Colin Kaepernick Discusses His Activist Roots In New Book And Aim Of Returning To NFL

He embraced his blackness as a teenager despite opposition from his adoptive white parents.

Former NFL star quarterback Colin Kaepernick wants to inspire young people and give them the confidence to stand up for what they believe in through his newly released book titled, Colin Kaepernick: Change the Game.

In an exclusive conversation with CBS Mornings, Kaepernick said the graphic novel, co-authored with University of Chicago sociology professor Eve L. Ewing, tells the story from the perspective of his teenage self, where we see his roots in racial equality activism.

"You know, very similar to the messaging of the book is I don't have control over all of these situations. But I control how I respond to it, I control how I prepare for it, and I'm a believer that in doing that, good things will happen," Kaepernick told CBS News’ Adriana Diaz in a Chicago bookstore.

In the novel, Kaepernick shares the story behind his determination to embrace his blackness, a journey that his adoptive white parents opposed.

"I know my parents loved me, but there were still very problematic things that I went through. I think it was important to show, 'No, this can happen in your own home.' And how do we move forward collectively while addressing the racism that is being perpetuated," he said.

In high school, Kaepernick, a talented baseball pitcher, felt pressured to pursue a career in Major League Baseball instead of pro football. "There were a lot more Black people in football. I was like, 'Oh, I found some community here,'" he recalled.

Those are just a few of the experiences as a teenager that laid a foundation for the adult Kaepernick to boldly protest police brutality and social injustice after a wave of police killings of unarmed Black men.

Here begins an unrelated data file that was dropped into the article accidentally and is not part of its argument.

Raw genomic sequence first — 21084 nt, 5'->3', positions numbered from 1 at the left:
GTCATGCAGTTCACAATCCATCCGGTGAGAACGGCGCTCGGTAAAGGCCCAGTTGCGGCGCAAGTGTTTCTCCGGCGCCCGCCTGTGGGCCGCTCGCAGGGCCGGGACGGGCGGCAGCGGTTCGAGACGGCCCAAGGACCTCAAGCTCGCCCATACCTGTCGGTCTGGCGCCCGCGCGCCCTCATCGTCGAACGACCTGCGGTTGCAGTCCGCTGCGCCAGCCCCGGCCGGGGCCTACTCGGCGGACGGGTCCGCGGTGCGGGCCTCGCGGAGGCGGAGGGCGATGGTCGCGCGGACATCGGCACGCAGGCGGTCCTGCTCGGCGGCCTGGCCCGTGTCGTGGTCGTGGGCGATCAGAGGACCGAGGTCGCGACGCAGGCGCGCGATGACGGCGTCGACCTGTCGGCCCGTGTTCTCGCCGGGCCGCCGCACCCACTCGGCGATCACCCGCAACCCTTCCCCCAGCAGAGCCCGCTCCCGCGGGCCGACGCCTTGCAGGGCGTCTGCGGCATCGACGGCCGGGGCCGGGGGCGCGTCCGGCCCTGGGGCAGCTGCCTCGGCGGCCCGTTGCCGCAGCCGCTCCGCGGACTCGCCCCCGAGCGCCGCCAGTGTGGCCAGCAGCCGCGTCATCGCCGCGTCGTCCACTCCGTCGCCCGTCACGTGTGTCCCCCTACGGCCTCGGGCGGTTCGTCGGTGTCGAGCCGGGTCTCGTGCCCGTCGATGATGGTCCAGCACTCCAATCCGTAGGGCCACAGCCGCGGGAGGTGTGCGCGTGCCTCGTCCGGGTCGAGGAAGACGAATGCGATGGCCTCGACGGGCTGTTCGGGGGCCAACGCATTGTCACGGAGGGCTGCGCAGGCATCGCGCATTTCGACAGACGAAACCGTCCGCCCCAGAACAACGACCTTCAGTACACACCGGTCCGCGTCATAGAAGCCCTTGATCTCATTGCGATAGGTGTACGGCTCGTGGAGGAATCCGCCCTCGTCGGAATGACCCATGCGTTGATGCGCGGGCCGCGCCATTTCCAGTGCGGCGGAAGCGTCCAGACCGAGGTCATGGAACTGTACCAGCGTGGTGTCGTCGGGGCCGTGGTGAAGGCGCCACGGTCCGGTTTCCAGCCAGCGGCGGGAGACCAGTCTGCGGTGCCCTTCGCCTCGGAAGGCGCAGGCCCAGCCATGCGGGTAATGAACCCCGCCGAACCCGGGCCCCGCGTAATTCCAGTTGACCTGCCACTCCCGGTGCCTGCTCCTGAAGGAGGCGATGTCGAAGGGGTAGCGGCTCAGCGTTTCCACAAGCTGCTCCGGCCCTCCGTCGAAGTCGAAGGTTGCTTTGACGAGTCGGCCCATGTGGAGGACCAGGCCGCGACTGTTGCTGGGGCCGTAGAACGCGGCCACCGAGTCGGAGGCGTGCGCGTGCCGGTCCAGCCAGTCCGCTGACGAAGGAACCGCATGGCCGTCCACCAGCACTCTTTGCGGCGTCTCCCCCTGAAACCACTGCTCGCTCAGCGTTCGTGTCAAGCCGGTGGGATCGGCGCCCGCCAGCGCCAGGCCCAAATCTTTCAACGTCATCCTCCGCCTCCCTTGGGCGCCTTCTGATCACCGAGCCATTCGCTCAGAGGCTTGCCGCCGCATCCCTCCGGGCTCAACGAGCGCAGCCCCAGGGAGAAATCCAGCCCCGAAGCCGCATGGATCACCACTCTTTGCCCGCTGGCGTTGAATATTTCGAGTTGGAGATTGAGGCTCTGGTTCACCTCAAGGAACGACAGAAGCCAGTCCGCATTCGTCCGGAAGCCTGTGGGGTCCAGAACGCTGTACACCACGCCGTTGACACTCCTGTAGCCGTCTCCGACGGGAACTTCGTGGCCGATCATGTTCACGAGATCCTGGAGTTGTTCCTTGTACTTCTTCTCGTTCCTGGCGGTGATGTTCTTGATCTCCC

Colin Kaepernick Is ‘Absolutely’ Committed To NFL Comeback

On Aug. 14, 2016, Kaepernick began his public protest of racism by sitting on the bench during the national anthem, The Washington Post reported. It went largely unnoticed because it was a preseason game and he was not in uniform. People began to notice by the third preseason game on Aug. 26.

“I am not going to stand up to show pride in a flag for a country that oppresses black people and people of color. To me, this is bigger than football, and it would be selfish on my part to look the other way. There are bodies in the street and people getting paid leave and getting away with murder,” Kaepernick told the media.

On Sept. 1, he took a knee during the national anthem, igniting outrage among some and admiration for others.

Kaepernick, who helped lead the San Francisco 49ers to the Super Bowl in 2013, paid a price for his now iconic protest. He hasn’t played in the NFL since 2016.

In 2017, he sued the league, alleging that team owners colluded to keep him out of the NFL because of his protest. The NFL settled his lawsuit in 2019.

But Kaepernick, 35, isn’t done with the sport he loves. He’s working out and looks forward to another opportunity to join an NFL team.

"Five, six days a week I'm still up at 4:30, I go get my training in. Yeah, that passion is still there and the ability is still there," he revealed.

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